He wrote stories for me about a girl who was my age, Terry, and her dog Bingo, which he illustrated with watercolour pictures. Terry had many adventures, strangely similar to mine. She watched a baby brother come into her home, and got a good dress dirty, and had her first day of kindergarten. She was nearly always on her own with Bingo. Adults were elusive presences, far from the real dramas of life. Learning to read the words of my Terry and Bingo stories was woven into the rhythms of my childhood. Time passed and my grandfather mailed me a small red dictionary called Highroads’ Dictionary: Pronouncing and Etymological, New Canadian Edition. The preface assured me that the work was “intended for the use of young people” but when I objected that if I couldn’t spell, how could I look up a word, my grandfather said, “Start with the first letter.” He encouraged me to keep trying, and to observe well.

Years later, long after he died, I wanted to visit the library that my grandfather had frequented. It was called “The Boys and Girls House” and with an odd pleasure I learned that it was the first separate children’s library in the British Commonwealth, built north of the old Central Library. I learned that one of his stories was mimeographed and distributed by the librarians. The original building was gone by the time I began to look for it, and the new building was named for Lillian H. Smith who was recruited to Canada in 1912 to create the library’s first “children’s department.”

Much is gone from my grandfather’s world. He never flew in an airplane. He never touched a computer. He marvelled at the first moon landing and worried that the romance of the moon might diminish. What might he have thought of print replaced by pixels? His library is gone and he is gone, but the stories of Terry and Bingo endure.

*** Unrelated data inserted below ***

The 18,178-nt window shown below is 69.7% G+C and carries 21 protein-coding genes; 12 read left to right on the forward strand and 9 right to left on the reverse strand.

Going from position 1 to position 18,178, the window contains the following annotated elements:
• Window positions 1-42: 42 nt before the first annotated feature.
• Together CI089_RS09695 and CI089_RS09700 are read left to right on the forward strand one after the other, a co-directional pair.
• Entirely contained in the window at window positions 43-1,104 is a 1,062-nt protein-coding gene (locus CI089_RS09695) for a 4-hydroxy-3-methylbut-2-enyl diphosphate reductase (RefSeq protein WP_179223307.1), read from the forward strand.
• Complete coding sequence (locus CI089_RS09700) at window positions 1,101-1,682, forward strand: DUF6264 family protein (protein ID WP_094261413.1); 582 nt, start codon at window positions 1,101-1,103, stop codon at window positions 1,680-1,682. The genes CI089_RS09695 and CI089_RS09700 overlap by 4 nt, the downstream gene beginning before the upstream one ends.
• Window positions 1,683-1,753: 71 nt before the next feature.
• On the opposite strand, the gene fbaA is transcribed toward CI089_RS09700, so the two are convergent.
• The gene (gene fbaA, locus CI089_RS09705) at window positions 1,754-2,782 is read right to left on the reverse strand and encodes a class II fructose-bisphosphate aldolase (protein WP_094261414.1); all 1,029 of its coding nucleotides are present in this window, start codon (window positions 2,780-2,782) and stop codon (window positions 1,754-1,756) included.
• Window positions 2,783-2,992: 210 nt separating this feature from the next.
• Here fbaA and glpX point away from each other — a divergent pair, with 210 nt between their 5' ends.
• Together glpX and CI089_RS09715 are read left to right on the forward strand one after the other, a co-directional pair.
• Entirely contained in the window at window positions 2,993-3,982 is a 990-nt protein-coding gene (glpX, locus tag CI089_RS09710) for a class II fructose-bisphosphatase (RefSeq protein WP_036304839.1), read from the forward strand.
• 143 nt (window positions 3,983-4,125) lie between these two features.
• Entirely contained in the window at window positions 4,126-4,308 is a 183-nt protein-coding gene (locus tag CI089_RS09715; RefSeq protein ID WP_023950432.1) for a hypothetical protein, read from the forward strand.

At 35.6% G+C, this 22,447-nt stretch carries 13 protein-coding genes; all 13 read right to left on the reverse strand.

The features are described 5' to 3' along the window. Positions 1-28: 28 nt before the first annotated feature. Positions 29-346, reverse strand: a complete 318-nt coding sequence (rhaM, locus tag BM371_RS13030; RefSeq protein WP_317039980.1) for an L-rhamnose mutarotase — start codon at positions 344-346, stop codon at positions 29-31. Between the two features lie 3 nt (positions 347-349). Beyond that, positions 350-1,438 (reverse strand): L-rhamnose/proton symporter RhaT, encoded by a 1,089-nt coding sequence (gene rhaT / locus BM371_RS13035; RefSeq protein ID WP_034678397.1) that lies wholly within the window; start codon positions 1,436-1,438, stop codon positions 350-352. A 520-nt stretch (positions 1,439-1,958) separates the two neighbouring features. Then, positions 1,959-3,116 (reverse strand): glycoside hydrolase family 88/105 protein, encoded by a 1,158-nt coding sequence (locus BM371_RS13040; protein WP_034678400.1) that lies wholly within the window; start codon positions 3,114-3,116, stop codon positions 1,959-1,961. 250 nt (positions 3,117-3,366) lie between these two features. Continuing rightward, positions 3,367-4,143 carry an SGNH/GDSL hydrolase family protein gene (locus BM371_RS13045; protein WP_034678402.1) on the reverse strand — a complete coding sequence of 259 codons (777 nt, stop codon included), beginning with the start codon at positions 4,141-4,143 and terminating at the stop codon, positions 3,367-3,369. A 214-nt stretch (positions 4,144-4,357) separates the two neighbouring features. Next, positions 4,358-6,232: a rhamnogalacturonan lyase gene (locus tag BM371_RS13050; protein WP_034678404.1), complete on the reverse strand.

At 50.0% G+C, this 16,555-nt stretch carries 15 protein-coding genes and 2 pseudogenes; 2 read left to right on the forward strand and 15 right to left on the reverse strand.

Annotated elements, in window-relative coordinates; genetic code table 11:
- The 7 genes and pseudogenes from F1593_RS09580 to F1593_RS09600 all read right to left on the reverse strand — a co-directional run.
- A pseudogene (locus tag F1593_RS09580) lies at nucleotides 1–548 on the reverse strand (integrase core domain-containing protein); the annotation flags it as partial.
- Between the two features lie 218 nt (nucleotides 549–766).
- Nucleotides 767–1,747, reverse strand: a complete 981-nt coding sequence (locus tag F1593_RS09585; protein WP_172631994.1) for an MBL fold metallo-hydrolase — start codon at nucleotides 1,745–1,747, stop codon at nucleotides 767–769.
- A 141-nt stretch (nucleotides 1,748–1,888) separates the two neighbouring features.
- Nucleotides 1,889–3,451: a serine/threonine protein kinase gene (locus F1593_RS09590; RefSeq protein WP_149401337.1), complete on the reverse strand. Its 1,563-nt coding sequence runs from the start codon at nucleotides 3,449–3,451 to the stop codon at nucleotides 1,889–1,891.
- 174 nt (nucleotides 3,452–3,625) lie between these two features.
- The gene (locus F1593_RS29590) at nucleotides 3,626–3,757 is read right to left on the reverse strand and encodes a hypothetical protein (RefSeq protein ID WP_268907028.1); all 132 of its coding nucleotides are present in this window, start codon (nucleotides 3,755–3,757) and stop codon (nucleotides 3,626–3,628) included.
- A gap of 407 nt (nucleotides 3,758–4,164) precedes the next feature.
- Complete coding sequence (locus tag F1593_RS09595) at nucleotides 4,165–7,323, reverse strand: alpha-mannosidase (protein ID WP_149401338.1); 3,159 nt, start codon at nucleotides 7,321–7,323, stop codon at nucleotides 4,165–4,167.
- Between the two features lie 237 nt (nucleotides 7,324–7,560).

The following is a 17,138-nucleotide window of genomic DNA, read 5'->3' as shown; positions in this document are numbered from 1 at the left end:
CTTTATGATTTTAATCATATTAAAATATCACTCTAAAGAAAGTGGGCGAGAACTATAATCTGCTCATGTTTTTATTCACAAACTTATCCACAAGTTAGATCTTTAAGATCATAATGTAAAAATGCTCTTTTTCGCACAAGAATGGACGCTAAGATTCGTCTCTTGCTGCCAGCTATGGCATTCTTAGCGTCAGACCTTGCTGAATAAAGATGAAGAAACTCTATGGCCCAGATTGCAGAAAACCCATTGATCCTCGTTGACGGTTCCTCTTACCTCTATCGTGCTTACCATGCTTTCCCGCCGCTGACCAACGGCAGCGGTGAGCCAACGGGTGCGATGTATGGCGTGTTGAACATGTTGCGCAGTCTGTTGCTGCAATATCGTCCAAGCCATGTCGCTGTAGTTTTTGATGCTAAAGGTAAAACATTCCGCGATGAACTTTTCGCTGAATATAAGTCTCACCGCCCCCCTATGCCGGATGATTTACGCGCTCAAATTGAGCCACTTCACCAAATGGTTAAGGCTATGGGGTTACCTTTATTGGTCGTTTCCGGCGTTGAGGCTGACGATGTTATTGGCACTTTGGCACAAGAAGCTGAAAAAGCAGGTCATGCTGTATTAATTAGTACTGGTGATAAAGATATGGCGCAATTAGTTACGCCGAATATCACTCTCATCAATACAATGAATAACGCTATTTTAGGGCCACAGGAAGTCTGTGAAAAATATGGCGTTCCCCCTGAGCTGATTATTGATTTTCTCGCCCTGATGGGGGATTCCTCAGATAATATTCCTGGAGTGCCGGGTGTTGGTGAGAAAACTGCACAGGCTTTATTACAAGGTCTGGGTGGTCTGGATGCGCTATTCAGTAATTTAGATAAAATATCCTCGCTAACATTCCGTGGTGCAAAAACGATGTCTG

I imagine my grandfather walking the streets of the ‘big city’ where I walk now. I remember my father’s stories of sitting outside on the porch on hot summer evenings with him, reading aloud to each other the works of Charles Dickens. I imagine my grandfather showing me his signed paper library card from his wallet. The insides of our library books had loan cards that slipped into small envelops and were hand-stamped by the librarian with an ink date stamp.

I imagine him carrying in his pocket a fountain pen and going to his room to type up his stories on an Underwood typewriter that used a ribbon of ink. I remember him complaining about what a bad typist he was and that he corrected his errors by hand with his pen. I imagine how his reading helped him make meaning in a life that had not been easy, a life that had survived the Depression and war, a life that always engaged with the art, and found solace in the library.

Our imaginations create meaning. There really is nothing else. My discovery of this is one of my earliest memories as I think about visits to our one room suburban library, and reading and exchanging letters with my grandfather. I never worried about being alone. There were letters and stories. I never worried that there weren’t enough books. There was the library. In a library we could be who we most are, solitary creatures together.